More remote and rural businesses will benefit.
At least 28,000 new apprentices will be trained next year, with increased support for rural areas and key sectors.
The target for 2018/19 was announced by Minister for Employability and Training Jamie Hepburn in today’s debate in the Scottish Parliament on the Scottish Government’s Developing the Young Workforce agenda.
Mr Hepburn also confirmed changes to the rural supplement and increased funding for apprenticeships in key sectors. These enhancements will mitigate against the cost of service delivery in rural locations and provide additional support for training costs in key areas, such as social services.
Mr Hepburn said:
“Over the last year we have seen tremendous progress against our Developing the Young Workforce targets, hitting our headline objective of reducing youth unemployment by 40%, four years ahead of schedule.
“Despite this success, it is vital we continue to develop Scotland’s young workforce to meet the emerging needs and opportunities of our employers and economy.
“That is why we are expanding the number of Modern Apprenticeship places available to 28,000 next year, meaning even more people can access a wide variety of vocational skills and training.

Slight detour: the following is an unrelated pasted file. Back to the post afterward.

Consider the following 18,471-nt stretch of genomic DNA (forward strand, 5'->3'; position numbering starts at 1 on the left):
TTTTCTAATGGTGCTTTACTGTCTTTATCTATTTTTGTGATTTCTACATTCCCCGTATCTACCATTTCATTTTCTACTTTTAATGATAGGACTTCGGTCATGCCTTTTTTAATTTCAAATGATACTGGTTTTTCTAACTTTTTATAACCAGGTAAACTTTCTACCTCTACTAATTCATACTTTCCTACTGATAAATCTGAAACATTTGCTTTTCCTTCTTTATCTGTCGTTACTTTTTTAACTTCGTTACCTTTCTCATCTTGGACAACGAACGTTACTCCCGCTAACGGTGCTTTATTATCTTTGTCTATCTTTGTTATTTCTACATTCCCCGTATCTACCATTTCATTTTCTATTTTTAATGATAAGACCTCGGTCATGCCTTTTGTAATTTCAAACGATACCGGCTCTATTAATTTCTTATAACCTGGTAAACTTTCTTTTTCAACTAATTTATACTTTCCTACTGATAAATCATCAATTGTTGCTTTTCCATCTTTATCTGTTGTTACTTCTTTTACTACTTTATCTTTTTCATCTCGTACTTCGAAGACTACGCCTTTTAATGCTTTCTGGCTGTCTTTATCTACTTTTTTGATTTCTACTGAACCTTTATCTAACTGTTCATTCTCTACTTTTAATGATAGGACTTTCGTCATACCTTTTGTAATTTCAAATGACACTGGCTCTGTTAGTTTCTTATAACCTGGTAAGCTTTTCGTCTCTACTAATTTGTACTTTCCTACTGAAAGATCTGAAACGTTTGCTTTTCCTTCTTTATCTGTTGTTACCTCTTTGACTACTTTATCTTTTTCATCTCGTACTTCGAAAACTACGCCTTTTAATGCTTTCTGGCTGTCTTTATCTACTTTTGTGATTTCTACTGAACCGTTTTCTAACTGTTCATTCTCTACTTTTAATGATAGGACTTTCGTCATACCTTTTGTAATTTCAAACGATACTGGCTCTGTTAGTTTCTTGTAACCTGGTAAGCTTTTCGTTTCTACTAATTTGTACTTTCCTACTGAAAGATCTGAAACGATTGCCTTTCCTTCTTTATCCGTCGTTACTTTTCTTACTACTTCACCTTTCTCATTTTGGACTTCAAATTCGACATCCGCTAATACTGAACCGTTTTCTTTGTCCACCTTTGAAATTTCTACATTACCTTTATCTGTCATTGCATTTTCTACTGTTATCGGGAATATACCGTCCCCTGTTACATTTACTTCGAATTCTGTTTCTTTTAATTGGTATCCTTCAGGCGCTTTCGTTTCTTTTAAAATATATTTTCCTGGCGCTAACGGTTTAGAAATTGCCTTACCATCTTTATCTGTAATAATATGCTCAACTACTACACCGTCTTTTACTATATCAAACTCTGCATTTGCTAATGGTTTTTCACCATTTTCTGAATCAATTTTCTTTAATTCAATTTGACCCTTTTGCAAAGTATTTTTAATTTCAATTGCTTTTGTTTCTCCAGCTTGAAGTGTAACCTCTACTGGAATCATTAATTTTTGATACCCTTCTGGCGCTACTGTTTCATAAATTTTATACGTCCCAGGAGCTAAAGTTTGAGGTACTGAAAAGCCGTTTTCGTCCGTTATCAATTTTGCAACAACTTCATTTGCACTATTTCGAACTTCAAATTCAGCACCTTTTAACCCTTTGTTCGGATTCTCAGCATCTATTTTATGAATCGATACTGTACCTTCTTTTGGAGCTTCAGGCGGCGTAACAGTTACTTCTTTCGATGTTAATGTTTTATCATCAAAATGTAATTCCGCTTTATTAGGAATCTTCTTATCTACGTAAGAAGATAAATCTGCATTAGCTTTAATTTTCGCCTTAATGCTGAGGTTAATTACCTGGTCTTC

“By increasing access to the rural supplement, we are also ensuring rural areas don’t lose out, whilst additional funding for key sectors such as social services will mean support is directed to where it is most needed.
“In 2008, we were determined to ensure this generation of young people had a bright future to look forward to. The actions we have taken, the investment we are making, and the focus we continue to apply mean that more young people are in work and have the skills and training they need to succeed in life.”
The Scottish Government’s third annual report on progress of the Developing the Young Workforce (DYW) is available online.
The revised model for delivering the rural supplement will be introduced in April 2018 and be available to training providers working with employers in areas classed as either ‘Remote Rural’ or ‘Remote Small Towns’ according to the Scottish Government urban/rural classification.
Eligibility will be based on the postcode of the Modern Apprentice’s employer. This means up to 17 local authority areas will be in scope for the revised ‘postcode-based’ rural uplift in 18/19 (five on a ‘blanket’ basis: Argyll and Bute; the Isle of Arran (North Ayrshire), and the Orkney, Shetland, and Western Isles).
The postcode based model provides a more needs-led approach in addressing issues arising from the effects of rurality on the delivery of Modern Apprenticeships, which offers a more robust and sophisticated evidence based approach to applying the rural supplement than the pilot approach taken in 2017/18. MORE